The Primary Care for the HIV Specialist checklist is a summary of the many clinical components necessary for sound monitoring and evaluation of the seropositive patient. It includes recommendations for screenings, exams, laboratory work, etc. This does not replace the Clinical Guidelines for Treatment and Care of HIV patients, however is a simple reference check-list or reminder for follow-up care.

Behavior Assessment and Discussion Prompts[PDF -280KB]

This assessment tool is both quick and easy to understand for patients and providers. The tool may be utilized by providers, case managers, counselors, etc. to assess risky behavior and to begin discussion on important prevention and behavioral issues.

Community Readiness Model Interview Questions [PDF – 67KB]

This set of questions represents the interview portion of the readiness model and part of the tools needed for community assessment. The staff at the Center for Applied Studies in American Ethnicity (CASAE) can assist if you are interested in this type of community assessment. They are interested in building capacity in Native communities and have many resources / tools to utilize. CASAE More information can be found at their website.

*Plested, B.A., Jumper-Thurman, P., Edwards, R. W., & Oetting, E. R. (1998). Community readiness: A tool for effective community-based prevention. Prevention Researcher, (5)2, 5-7.

Evaluating STD Prevention Capacity Within American Indian Tribes: A Comprehensive Assesment Tool (2006) [PDF – 506KB]

Project Red Talon (PRT) and the Northern Plains Tribal Epidemiology Center (NPTEC) collaborated to develop a comprehensive Tribal STD/HIV Capacity Assessment Survey. The survey was administered to 37 tribes in Idaho, Oregon, Nebraska, North Dakota, South Dakota, and Washington.

Native American HIV/AIDS Prevention Guidelines[PDF- 1.4MB]

These guidelines represent the first national document for HIV/STD prevention among Native American communities. The goal in the development of these guidelines was to reflect the perspectives of a diverse group of HIV/STD prevention specialists in Native communities, which include American Indians, Alaska Natives, and Native Hawaiians.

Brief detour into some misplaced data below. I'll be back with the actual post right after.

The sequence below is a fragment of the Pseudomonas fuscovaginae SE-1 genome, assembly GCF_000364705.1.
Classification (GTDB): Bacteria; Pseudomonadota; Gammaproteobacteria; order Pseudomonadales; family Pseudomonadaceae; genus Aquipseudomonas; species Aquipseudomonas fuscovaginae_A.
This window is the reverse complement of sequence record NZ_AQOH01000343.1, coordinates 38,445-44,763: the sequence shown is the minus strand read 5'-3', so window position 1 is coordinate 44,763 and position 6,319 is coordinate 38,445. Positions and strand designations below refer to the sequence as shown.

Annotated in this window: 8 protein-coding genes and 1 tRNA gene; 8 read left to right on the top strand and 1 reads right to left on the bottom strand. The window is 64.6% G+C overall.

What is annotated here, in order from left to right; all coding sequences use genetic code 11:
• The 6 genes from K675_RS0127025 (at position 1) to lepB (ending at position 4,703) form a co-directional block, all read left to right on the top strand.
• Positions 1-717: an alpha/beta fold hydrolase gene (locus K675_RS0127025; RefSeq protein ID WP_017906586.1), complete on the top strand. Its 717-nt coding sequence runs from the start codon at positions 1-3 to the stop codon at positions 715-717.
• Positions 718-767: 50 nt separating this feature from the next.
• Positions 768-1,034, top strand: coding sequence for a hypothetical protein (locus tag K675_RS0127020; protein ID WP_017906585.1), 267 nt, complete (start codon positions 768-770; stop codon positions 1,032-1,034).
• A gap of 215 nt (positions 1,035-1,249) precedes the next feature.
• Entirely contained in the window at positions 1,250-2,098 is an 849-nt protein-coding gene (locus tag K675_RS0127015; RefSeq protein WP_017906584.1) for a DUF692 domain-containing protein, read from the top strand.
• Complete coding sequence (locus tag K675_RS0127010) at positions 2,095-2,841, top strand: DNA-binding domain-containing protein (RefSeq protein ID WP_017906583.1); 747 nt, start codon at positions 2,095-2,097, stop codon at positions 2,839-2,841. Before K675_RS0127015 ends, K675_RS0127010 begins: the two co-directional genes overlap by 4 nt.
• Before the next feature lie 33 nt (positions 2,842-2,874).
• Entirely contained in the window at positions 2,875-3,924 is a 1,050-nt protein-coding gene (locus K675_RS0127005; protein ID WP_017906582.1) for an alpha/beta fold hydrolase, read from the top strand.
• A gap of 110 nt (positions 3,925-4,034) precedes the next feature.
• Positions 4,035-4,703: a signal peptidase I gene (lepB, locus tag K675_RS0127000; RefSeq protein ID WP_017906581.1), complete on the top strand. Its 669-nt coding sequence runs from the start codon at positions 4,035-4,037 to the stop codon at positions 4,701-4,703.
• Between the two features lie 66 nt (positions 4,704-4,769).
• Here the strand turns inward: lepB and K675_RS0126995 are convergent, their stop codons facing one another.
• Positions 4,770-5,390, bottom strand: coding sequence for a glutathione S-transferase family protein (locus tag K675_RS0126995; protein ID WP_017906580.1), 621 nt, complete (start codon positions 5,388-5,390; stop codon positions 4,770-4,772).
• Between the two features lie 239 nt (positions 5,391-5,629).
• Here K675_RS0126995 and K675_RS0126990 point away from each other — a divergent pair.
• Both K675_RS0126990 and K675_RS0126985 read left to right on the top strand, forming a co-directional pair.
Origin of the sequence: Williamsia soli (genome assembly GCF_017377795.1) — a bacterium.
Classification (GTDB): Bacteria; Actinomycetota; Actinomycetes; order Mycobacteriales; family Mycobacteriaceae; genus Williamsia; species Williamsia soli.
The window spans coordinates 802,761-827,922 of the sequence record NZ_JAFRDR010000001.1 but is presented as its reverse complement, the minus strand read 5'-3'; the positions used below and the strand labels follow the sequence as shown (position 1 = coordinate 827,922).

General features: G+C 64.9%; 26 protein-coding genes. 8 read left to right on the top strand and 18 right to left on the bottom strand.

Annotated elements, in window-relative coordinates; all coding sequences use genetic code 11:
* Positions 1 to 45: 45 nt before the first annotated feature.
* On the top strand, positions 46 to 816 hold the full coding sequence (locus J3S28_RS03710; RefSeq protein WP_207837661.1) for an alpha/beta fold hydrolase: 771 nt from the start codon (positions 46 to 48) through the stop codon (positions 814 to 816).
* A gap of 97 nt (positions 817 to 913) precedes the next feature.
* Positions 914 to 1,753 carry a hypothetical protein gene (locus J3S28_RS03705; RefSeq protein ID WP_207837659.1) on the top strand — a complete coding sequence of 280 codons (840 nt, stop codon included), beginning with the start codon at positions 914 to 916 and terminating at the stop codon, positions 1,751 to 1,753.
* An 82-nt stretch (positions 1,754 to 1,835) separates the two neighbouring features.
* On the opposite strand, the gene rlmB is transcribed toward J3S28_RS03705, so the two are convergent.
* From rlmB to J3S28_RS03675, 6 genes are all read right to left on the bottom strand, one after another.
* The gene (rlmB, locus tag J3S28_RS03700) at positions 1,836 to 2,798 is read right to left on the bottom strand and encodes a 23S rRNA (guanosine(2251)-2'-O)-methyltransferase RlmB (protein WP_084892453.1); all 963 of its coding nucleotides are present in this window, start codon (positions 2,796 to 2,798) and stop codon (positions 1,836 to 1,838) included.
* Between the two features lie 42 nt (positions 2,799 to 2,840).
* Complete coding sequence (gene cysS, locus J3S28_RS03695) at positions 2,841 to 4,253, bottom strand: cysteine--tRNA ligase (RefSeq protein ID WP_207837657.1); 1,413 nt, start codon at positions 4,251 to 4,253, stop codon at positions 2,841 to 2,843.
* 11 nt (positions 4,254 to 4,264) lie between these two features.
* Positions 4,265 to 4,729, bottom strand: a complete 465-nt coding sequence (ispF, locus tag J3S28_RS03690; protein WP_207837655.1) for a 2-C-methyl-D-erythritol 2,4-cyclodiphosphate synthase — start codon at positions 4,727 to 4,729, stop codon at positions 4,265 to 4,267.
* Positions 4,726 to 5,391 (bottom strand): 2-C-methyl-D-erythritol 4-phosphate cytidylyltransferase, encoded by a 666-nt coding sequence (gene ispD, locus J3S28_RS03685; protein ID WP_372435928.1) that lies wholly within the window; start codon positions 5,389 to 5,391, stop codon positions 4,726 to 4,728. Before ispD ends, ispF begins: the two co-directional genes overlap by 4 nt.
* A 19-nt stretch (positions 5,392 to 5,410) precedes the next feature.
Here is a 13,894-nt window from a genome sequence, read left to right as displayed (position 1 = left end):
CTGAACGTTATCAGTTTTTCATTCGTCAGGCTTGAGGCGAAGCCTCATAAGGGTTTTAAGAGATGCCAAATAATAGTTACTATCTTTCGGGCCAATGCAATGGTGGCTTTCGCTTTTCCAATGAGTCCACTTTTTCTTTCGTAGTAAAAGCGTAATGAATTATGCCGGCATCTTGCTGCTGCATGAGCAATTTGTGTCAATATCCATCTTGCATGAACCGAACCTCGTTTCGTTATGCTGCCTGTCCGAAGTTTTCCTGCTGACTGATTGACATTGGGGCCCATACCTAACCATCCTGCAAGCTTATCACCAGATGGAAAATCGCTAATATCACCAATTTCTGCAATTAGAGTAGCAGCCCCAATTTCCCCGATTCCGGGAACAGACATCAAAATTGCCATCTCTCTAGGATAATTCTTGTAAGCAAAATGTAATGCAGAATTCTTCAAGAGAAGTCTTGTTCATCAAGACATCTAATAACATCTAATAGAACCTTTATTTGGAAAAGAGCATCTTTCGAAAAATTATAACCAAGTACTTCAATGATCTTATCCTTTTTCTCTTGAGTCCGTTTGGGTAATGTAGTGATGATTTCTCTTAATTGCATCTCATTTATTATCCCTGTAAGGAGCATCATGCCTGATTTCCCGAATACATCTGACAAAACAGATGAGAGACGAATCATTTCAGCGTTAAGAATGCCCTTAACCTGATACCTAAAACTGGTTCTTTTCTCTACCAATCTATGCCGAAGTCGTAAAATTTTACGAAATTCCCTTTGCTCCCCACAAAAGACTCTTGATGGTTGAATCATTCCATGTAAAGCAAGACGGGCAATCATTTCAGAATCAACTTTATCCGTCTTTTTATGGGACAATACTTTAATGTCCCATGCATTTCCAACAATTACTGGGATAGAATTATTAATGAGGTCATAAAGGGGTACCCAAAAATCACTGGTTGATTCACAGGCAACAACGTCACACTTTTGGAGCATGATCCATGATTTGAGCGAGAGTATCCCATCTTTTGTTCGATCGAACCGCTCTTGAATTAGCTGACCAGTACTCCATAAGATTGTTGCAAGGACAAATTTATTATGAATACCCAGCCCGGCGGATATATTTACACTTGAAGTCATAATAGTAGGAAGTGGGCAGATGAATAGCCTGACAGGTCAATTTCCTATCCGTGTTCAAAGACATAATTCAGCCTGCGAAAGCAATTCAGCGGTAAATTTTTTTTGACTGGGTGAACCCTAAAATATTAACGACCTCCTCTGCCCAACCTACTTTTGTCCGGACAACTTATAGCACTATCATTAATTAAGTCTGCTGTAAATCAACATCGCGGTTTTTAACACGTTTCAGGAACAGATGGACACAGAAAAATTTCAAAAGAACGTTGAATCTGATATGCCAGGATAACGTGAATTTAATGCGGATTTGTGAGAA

This culturally fluent billboard – urging all to be tested and proudly displayed in Oklahoma – was developed by the Oklahoma Native American AIDS Coalition and Oklahoma Gay Natives organization. Native artist Frank Sheridan provided the art work. The Oklahoma AIDS Care Fund provided the resources for the leasing of the billboards and the signs. This may be the first billboard of its kind to promote HIV screening to the American Indian / Alaska Native (AI/AN) population and is a wonderful example of how advocacy, open discussion and raising awareness can have potential positive impact on future AI/AN health. Pictured standing is Ms Gloria Zuniga, RN, BSN, HIV/AIDS Program Director, Association of American Indian Physicians.

Red Talon STD/HIV Resource Directory / Media Campaign / Tribal Advocacy Materials

This page has multiple resources and information. It includes a directory, journal articles, media campaign, brochures, fact sheets, PowerPoint slides and tribal health curricula tool kits.

The Red Talon project Media Campaign, “Stop the Silence offers posters, Public Service Announcements, websites, logos and PowerPoint presentations. The “Advocacy Kit” contains information about AI/AN STD rates, the social and economic impact of STDs on tribal communities, and steps that can be taken by tribal councils to improve school-based, clinic-based, and community-based prevention efforts. These are materials already developed to use for tribal leadership and advocacy! The resource directory also has multiple links to additional resources and is compiled specifically for prevention, care and treatment of American Indian /Alaska Natives.